The Austin Police Department released information to federal immigration officers 581 times in 2018 and asked one detained person about their immigration status, according to a report from Austin Police Chief Brian Manley.
The report is the first since Austin City Council members asked police to publish data showing how and why city resources are used for federal immigration enforcement.
During 2018, APD spent $3,969 and 72 hours of staff time assisting Immigration and Customs Enforcement.
Police said they gave ICE 581 documents, including 194 police reports. (In the memo from Manley to the mayor and City Council, however, there is a discrepancy in the total number of documents turned over; police reported a total of 581, but KUT counted 541. The APD did not respond by deadline to a request to clarify.)
APD also handed over booking photos and utility reports.
Gov. Greg Abbott signed in 2017 a so-called “sanctuary cities law,” also known as Senate Bill 4, which requires local law enforcement to cooperate with federal immigration officers. The law also prohibits police departments from having a policy restricting officers from asking someone their immigration status once they’ve been detained.
Austin Council Member Greg Casar said in an emailed statement that these numbers validate concerns immigrant communities had about how SB 4 might change their interactions with police.
“These instances of ICE collaboration may have been forced by SB 4, some of them may reflect a misuse of the City’s power to support deportations,” Casar said. “Our community deserves a government that is truly responsive to the needs of our immigrant neighbors, and deserves transparency from the City.”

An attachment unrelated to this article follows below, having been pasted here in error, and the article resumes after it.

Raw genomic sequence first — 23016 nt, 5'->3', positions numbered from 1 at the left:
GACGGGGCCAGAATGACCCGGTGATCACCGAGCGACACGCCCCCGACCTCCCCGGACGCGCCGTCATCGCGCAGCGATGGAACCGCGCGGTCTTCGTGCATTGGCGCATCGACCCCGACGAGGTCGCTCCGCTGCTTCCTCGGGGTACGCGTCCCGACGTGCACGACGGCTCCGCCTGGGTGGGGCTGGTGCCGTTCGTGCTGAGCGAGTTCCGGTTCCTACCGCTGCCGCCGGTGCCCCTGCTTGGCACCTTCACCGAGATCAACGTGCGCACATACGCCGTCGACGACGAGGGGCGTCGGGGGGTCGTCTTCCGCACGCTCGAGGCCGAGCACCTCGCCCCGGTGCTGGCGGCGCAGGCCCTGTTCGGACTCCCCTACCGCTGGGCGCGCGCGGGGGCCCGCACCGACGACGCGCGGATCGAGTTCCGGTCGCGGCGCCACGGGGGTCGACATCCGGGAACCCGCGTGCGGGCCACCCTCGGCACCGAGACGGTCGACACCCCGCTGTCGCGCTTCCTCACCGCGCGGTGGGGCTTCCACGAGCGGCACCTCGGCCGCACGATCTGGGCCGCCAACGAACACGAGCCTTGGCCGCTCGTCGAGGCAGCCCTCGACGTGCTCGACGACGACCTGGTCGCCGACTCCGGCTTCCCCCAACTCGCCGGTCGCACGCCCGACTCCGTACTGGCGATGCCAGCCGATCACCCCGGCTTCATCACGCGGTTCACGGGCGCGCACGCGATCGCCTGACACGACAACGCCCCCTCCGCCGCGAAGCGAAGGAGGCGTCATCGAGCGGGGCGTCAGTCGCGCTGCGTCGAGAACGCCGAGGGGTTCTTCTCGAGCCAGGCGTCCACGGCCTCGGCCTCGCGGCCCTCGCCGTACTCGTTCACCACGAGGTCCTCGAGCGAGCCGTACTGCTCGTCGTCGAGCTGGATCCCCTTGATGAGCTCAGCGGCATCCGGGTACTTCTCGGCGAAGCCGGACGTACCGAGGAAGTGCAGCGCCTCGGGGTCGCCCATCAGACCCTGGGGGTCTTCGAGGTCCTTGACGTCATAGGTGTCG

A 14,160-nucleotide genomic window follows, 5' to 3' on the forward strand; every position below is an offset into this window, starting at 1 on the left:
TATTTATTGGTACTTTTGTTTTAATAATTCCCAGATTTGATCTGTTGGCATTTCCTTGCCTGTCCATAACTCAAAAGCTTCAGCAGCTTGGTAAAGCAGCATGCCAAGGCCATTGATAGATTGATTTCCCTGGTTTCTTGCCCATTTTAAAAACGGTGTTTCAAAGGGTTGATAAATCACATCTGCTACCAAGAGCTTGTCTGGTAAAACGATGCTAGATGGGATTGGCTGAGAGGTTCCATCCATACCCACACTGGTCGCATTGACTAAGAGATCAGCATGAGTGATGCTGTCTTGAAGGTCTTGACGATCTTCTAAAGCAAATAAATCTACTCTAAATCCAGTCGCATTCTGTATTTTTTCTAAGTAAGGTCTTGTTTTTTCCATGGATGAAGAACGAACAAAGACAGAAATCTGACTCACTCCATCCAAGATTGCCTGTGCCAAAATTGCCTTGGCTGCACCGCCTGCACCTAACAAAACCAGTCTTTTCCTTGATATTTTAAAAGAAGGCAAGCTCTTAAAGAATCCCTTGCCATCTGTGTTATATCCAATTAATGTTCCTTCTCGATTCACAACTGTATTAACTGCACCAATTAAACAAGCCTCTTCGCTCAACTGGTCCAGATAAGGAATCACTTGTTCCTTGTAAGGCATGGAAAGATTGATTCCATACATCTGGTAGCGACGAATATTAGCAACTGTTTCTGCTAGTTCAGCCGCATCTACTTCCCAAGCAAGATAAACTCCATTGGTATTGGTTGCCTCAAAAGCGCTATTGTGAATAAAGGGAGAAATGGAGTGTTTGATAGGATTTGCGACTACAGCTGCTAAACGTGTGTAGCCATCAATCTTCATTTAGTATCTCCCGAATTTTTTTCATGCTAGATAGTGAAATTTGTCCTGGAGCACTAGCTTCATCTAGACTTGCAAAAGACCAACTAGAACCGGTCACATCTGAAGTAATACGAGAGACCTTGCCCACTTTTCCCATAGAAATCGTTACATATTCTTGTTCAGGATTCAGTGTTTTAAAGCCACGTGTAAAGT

Manley opposed the bill during discussions at the Texas Legislature in 2017.
“[M]y greatest concern is what this will do to police-community relations,” Manley said at the time. He did not respond to a request to comment today on whether numbers in this report validate that fear.
Local immigrants rights groups expressed outrage and asked for more information Friday.
“This report, released with almost no context on a Friday afternoon, contains troubling data that could reveal a widespread pattern of cooperation between Austin law enforcement and ICE, the federal immigration enforcement agency,” said José Garza, executive director of the nonprofit Workers Defense Project. “We call on the Austin Police Department to immediately provide clarity on the policies and circumstances that lead to the sharing of the data detailed in the report.”
The next report from APD is scheduled to be released on June 1, 2019.